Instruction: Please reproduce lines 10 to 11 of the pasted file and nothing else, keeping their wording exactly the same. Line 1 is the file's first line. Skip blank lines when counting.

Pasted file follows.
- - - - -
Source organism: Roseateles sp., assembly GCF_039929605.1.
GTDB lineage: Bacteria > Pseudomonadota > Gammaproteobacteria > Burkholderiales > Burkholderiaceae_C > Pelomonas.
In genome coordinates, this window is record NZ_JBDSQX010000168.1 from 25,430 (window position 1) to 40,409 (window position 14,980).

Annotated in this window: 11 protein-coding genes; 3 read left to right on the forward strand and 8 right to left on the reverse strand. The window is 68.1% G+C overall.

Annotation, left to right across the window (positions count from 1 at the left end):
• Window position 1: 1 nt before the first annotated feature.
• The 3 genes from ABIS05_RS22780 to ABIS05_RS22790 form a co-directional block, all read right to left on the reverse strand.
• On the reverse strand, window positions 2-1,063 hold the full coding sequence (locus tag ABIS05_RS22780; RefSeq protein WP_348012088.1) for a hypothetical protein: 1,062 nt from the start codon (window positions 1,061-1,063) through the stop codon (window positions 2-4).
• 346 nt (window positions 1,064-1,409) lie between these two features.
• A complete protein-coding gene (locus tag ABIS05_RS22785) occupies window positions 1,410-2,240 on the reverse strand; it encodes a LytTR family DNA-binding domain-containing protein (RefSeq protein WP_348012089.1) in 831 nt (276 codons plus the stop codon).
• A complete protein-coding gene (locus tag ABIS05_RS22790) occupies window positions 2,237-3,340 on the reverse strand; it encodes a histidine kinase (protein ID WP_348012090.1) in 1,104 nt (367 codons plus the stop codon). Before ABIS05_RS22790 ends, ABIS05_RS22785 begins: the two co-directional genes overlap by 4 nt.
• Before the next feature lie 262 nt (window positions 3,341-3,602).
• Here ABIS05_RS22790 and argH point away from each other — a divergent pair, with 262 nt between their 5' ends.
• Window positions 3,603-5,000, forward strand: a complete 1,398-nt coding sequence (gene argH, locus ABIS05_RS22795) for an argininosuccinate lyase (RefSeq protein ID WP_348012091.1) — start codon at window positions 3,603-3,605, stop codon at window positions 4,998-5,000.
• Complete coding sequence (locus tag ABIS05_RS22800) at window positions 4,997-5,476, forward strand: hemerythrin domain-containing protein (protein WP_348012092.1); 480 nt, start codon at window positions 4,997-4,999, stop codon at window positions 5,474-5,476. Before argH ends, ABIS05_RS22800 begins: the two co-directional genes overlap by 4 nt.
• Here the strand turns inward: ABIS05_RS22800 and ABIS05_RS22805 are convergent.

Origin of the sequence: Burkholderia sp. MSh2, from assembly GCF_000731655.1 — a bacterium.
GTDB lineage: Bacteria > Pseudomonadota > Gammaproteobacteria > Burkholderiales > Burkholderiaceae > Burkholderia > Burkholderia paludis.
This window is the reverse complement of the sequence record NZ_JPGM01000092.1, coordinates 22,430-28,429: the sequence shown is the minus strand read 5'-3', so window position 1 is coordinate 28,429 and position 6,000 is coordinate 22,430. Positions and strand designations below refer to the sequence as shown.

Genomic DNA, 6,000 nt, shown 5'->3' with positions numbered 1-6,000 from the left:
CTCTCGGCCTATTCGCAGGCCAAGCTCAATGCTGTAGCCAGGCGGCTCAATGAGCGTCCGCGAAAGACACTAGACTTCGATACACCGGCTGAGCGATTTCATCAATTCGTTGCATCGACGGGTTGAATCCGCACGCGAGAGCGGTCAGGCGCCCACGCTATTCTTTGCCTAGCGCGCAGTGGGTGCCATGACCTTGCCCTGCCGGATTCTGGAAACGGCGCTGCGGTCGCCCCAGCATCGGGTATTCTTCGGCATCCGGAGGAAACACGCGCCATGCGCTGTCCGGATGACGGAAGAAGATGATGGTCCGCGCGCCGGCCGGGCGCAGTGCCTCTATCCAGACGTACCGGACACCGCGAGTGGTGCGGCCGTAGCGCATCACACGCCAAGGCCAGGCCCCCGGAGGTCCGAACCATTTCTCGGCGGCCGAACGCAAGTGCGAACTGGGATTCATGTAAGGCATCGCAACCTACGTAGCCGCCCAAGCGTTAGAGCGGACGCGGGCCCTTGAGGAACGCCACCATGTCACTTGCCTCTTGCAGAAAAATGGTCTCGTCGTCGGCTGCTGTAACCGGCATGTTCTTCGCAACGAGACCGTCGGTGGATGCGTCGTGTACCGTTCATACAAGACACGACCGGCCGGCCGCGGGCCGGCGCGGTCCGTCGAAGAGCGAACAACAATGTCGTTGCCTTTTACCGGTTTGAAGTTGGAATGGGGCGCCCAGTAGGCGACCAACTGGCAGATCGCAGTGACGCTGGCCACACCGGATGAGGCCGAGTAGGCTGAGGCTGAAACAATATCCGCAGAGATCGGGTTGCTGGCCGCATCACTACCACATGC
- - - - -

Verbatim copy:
• A complete protein-coding gene (locus tag ABIS05_RS22785) occupies window positions 1,410-2,240 on the reverse strand; it encodes a LytTR family DNA-binding domain-containing protein (RefSeq protein WP_348012089.1) in 831 nt (276 codons plus the stop codon).
• A complete protein-coding gene (locus tag ABIS05_RS22790) occupies window positions 2,237-3,340 on the reverse strand; it encodes a histidine kinase (protein ID WP_348012090.1) in 1,104 nt (367 codons plus the stop codon). Before ABIS05_RS22790 ends, ABIS05_RS22785 begins: the two co-directional genes overlap by 4 nt.